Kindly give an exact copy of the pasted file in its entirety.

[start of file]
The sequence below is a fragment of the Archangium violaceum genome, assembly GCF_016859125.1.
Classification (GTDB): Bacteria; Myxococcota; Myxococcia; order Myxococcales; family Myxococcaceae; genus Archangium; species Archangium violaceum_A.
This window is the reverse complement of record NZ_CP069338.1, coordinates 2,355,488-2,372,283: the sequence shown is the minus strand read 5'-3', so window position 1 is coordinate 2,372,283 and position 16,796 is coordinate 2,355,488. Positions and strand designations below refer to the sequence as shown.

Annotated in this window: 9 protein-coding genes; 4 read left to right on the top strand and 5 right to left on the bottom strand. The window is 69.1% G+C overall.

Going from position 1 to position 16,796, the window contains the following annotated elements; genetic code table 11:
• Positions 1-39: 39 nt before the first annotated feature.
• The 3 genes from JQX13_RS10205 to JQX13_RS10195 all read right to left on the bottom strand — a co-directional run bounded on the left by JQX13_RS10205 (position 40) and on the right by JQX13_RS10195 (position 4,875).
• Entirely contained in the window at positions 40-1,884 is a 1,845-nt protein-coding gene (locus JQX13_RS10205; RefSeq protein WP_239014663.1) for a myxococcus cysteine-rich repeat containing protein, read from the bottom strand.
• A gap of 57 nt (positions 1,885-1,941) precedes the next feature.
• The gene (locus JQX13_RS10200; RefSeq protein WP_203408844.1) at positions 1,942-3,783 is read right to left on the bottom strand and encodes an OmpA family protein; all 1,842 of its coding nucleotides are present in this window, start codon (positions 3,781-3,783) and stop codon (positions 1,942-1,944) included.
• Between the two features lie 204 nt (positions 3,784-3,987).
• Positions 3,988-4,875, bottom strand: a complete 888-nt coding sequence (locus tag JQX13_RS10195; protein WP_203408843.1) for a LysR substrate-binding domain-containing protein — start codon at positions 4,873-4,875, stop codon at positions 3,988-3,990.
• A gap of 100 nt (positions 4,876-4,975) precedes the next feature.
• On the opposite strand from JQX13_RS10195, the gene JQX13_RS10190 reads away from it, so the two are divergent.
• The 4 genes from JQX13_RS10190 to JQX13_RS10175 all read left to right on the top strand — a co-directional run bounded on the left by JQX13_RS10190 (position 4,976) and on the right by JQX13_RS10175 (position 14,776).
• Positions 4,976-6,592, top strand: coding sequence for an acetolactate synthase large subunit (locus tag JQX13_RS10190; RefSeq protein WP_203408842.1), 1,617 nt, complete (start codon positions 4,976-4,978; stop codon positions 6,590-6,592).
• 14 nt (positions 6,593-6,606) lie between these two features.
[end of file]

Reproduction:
The sequence below is a fragment of the Archangium violaceum genome, assembly GCF_016859125.1.
Classification (GTDB): Bacteria; Myxococcota; Myxococcia; order Myxococcales; family Myxococcaceae; genus Archangium; species Archangium violaceum_A.
This window is the reverse complement of record NZ_CP069338.1, coordinates 2,355,488-2,372,283: the sequence shown is the minus strand read 5'-3', so window position 1 is coordinate 2,372,283 and position 16,796 is coordinate 2,355,488. Positions and strand designations below refer to the sequence as shown.

Annotated in this window: 9 protein-coding genes; 4 read left to right on the top strand and 5 right to left on the bottom strand. The window is 69.1% G+C overall.

Going from position 1 to position 16,796, the window contains the following annotated elements; genetic code table 11:
• Positions 1-39: 39 nt before the first annotated feature.
• The 3 genes from JQX13_RS10205 to JQX13_RS10195 all read right to left on the bottom strand — a co-directional run bounded on the left by JQX13_RS10205 (position 40) and on the right by JQX13_RS10195 (position 4,875).
• Entirely contained in the window at positions 40-1,884 is a 1,845-nt protein-coding gene (locus JQX13_RS10205; RefSeq protein WP_239014663.1) for a myxococcus cysteine-rich repeat containing protein, read from the bottom strand.
• A gap of 57 nt (positions 1,885-1,941) precedes the next feature.
• The gene (locus JQX13_RS10200; RefSeq protein WP_203408844.1) at positions 1,942-3,783 is read right to left on the bottom strand and encodes an OmpA family protein; all 1,842 of its coding nucleotides are present in this window, start codon (positions 3,781-3,783) and stop codon (positions 1,942-1,944) included.
• Between the two features lie 204 nt (positions 3,784-3,987).
• Positions 3,988-4,875, bottom strand: a complete 888-nt coding sequence (locus tag JQX13_RS10195; protein WP_203408843.1) for a LysR substrate-binding domain-containing protein — start codon at positions 4,873-4,875, stop codon at positions 3,988-3,990.
• A gap of 100 nt (positions 4,876-4,975) precedes the next feature.
• On the opposite strand from JQX13_RS10195, the gene JQX13_RS10190 reads away from it, so the two are divergent.
• The 4 genes from JQX13_RS10190 to JQX13_RS10175 all read left to right on the top strand — a co-directional run bounded on the left by JQX13_RS10190 (position 4,976) and on the right by JQX13_RS10175 (position 14,776).
• Positions 4,976-6,592, top strand: coding sequence for an acetolactate synthase large subunit (locus tag JQX13_RS10190; RefSeq protein WP_203408842.1), 1,617 nt, complete (start codon positions 4,976-4,978; stop codon positions 6,590-6,592).
• 14 nt (positions 6,593-6,606) lie between these two features.